Your job and your weight

Recently, you may have seen reports confirming that working women still earn less than men on the average. However, a recent law school study revealed that your weight could also be the reason your paycheck is smaller. In fact, if you are even slightly overweight, you may be making less than an average-sized woman.

Earning less money may be only one way in which you are treated differently on the job solely because of your appearance. Despite the fact that so many people in California and across the country struggle with obesity, more people - especially women - are reporting discrimination in the workplace because they are overweight.

The real reason you lost your job

Often when those in the media describe a shakeup in a company, they report that the company's CEO has "stepped down." More often than not, this means that the CEO was forced to resign, perhaps to save the company the negative press of a scandal.

When no scandal in a company is obvious, people may assume that the executive lost his or her job because the company saw a financial downturn under that executive's watch. However, enough CEOs have managed to hold on to their jobs through plummeting stock prices and earnings in the red to shed doubt on that theory.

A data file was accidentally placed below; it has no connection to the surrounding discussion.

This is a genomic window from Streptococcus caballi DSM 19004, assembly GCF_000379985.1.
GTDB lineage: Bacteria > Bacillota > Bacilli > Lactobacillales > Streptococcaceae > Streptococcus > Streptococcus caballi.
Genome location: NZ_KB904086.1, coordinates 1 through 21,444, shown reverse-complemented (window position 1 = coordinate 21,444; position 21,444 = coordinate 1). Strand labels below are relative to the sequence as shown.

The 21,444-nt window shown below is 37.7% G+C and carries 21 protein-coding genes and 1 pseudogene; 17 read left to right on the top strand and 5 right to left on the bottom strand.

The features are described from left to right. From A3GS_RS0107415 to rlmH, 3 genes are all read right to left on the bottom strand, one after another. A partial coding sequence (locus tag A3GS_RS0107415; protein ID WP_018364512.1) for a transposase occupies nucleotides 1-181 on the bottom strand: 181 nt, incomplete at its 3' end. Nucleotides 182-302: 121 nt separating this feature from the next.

Was I Fired For Being Pregnant?

Pregnancy is a journey. With all of its joys and even hardships, it should never be a source for discrimination when it comes to the workplace. If you believe you were fired because of your pregnancy, you were most likely wrongfully terminated.

Your rights during pregnancy

Often times, we hear about the rights women have when they go on maternity leave after having a baby. The Family Medical Leave Act (FMLA) is one such right, allowing eligible employees 12 weeks of unpaid leave and job security. It is important to realize, however, that there are also laws in place that protect a mother during her pregnancy.

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Sherman Law Group
9454 Wilshire Blvd., Suite 850
Beverly Hills, CA 90212

Toll Free: 866-498-0522
Fax: 310-246-0305